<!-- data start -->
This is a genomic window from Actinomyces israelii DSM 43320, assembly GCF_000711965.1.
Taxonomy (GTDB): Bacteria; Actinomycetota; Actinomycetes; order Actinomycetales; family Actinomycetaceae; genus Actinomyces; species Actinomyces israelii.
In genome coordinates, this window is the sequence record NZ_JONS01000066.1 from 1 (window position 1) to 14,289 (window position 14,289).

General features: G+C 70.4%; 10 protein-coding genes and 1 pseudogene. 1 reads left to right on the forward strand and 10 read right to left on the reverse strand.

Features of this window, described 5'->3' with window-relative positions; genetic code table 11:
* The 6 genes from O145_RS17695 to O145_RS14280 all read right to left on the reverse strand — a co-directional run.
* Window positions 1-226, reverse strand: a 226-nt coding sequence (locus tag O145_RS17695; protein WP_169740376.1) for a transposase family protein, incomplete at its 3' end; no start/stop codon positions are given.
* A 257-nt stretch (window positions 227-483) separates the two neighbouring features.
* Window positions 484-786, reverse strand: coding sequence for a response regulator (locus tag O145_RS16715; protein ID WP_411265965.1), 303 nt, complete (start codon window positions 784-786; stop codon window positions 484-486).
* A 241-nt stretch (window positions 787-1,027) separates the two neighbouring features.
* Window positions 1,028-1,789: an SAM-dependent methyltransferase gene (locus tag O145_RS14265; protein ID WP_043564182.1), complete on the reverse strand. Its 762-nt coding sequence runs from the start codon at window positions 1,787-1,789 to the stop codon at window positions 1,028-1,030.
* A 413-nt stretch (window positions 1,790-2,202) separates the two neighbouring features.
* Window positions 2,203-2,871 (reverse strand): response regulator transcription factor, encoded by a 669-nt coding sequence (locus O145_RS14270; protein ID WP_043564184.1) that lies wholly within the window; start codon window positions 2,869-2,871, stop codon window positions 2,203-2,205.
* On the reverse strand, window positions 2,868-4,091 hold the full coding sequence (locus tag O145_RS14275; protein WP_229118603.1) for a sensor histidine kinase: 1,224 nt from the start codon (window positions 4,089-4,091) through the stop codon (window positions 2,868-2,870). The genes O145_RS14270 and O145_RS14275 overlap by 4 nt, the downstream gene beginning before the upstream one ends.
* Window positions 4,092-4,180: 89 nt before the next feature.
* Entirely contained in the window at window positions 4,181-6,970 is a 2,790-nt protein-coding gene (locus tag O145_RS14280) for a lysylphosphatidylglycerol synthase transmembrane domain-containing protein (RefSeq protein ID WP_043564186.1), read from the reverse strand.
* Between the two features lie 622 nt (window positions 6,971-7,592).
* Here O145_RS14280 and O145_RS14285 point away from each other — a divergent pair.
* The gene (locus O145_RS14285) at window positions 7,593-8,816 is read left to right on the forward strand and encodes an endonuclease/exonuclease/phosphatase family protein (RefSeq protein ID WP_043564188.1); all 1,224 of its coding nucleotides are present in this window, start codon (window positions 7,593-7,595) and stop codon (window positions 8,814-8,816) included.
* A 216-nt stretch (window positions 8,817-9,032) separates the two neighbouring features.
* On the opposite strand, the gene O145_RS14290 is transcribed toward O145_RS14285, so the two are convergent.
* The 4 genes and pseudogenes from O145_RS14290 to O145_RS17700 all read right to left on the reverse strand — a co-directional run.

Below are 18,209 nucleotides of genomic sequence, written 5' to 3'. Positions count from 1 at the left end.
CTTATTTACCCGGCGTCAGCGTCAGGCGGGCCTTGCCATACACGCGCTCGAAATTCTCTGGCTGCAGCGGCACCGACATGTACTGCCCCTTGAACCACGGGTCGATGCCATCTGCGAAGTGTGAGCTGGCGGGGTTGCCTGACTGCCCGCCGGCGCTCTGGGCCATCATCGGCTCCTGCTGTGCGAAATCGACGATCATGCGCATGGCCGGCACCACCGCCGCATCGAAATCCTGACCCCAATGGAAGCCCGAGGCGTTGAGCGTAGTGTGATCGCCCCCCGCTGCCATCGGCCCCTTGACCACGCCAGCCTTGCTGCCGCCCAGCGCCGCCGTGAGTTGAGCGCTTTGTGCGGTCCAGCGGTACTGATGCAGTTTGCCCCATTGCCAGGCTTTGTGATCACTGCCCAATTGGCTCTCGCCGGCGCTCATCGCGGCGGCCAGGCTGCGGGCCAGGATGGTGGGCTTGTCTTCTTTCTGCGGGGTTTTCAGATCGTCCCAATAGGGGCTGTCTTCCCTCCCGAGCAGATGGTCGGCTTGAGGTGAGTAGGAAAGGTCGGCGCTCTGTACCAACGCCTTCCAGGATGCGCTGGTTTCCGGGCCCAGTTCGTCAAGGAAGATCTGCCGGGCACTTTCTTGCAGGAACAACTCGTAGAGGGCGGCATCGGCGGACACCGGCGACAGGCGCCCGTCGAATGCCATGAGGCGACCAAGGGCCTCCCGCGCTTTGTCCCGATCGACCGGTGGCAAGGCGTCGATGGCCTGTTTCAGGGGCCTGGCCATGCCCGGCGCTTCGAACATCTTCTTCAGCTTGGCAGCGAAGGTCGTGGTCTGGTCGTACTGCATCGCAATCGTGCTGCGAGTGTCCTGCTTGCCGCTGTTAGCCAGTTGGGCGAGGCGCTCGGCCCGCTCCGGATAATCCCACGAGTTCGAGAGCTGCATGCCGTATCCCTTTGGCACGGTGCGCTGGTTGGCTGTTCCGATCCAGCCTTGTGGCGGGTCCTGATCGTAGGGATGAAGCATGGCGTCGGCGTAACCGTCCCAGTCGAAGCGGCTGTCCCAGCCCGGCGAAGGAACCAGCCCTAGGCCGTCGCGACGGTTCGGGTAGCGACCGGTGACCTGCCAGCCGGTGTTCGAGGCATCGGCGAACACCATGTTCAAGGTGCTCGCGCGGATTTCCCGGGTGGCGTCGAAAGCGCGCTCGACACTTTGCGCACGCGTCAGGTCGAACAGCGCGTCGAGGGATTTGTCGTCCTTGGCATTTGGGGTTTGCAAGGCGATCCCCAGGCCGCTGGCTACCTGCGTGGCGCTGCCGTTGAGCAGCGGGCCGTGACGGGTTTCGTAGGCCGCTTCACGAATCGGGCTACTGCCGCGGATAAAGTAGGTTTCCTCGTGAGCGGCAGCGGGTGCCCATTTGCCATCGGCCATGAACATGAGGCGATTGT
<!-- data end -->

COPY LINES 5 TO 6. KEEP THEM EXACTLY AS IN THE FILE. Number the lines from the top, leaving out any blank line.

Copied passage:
Features of this window, described 5'->3' with window-relative positions; genetic code table 11:
* The 6 genes from O145_RS17695 to O145_RS14280 all read right to left on the reverse strand — a co-directional run.